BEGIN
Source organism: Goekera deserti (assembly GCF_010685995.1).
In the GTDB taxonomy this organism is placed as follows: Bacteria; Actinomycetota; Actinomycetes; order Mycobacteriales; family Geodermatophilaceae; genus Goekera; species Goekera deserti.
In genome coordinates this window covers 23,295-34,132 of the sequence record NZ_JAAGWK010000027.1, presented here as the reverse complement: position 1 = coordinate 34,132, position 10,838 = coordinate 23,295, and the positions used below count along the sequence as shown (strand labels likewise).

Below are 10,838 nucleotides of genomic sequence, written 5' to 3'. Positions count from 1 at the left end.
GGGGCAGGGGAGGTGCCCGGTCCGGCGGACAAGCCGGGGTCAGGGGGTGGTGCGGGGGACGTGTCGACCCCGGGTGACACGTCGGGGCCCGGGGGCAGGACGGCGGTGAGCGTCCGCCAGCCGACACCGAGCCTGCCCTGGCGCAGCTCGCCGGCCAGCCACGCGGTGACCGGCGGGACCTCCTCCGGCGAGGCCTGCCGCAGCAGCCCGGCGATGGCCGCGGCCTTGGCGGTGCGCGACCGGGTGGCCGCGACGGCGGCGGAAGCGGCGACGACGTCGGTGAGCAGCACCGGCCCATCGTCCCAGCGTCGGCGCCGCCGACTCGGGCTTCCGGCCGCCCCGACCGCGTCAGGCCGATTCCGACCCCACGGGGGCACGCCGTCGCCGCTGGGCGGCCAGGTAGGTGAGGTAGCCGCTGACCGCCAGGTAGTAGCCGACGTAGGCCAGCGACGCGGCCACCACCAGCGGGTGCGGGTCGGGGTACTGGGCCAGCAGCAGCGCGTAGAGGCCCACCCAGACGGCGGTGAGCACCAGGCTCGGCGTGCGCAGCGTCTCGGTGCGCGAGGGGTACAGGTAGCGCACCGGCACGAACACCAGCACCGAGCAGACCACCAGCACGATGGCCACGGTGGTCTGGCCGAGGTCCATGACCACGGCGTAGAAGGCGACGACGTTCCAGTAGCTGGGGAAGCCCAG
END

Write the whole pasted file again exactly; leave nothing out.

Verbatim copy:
Source organism: Goekera deserti (assembly GCF_010685995.1).
In the GTDB taxonomy this organism is placed as follows: Bacteria; Actinomycetota; Actinomycetes; order Mycobacteriales; family Geodermatophilaceae; genus Goekera; species Goekera deserti.
In genome coordinates this window covers 23,295-34,132 of the sequence record NZ_JAAGWK010000027.1, presented here as the reverse complement: position 1 = coordinate 34,132, position 10,838 = coordinate 23,295, and the positions used below count along the sequence as shown (strand labels likewise).

Below are 10,838 nucleotides of genomic sequence, written 5' to 3'. Positions count from 1 at the left end.
GGGGCAGGGGAGGTGCCCGGTCCGGCGGACAAGCCGGGGTCAGGGGGTGGTGCGGGGGACGTGTCGACCCCGGGTGACACGTCGGGGCCCGGGGGCAGGACGGCGGTGAGCGTCCGCCAGCCGACACCGAGCCTGCCCTGGCGCAGCTCGCCGGCCAGCCACGCGGTGACCGGCGGGACCTCCTCCGGCGAGGCCTGCCGCAGCAGCCCGGCGATGGCCGCGGCCTTGGCGGTGCGCGACCGGGTGGCCGCGACGGCGGCGGAAGCGGCGACGACGTCGGTGAGCAGCACCGGCCCATCGTCCCAGCGTCGGCGCCGCCGACTCGGGCTTCCGGCCGCCCCGACCGCGTCAGGCCGATTCCGACCCCACGGGGGCACGCCGTCGCCGCTGGGCGGCCAGGTAGGTGAGGTAGCCGCTGACCGCCAGGTAGTAGCCGACGTAGGCCAGCGACGCGGCCACCACCAGCGGGTGCGGGTCGGGGTACTGGGCCAGCAGCAGCGCGTAGAGGCCCACCCAGACGGCGGTGAGCACCAGGCTCGGCGTGCGCAGCGTCTCGGTGCGCGAGGGGTACAGGTAGCGCACCGGCACGAACACCAGCACCGAGCAGACCACCAGCACGATGGCCACGGTGGTCTGGCCGAGGTCCATGACCACGGCGTAGAAGGCGACGACGTTCCAGTAGCTGGGGAAGCCCAG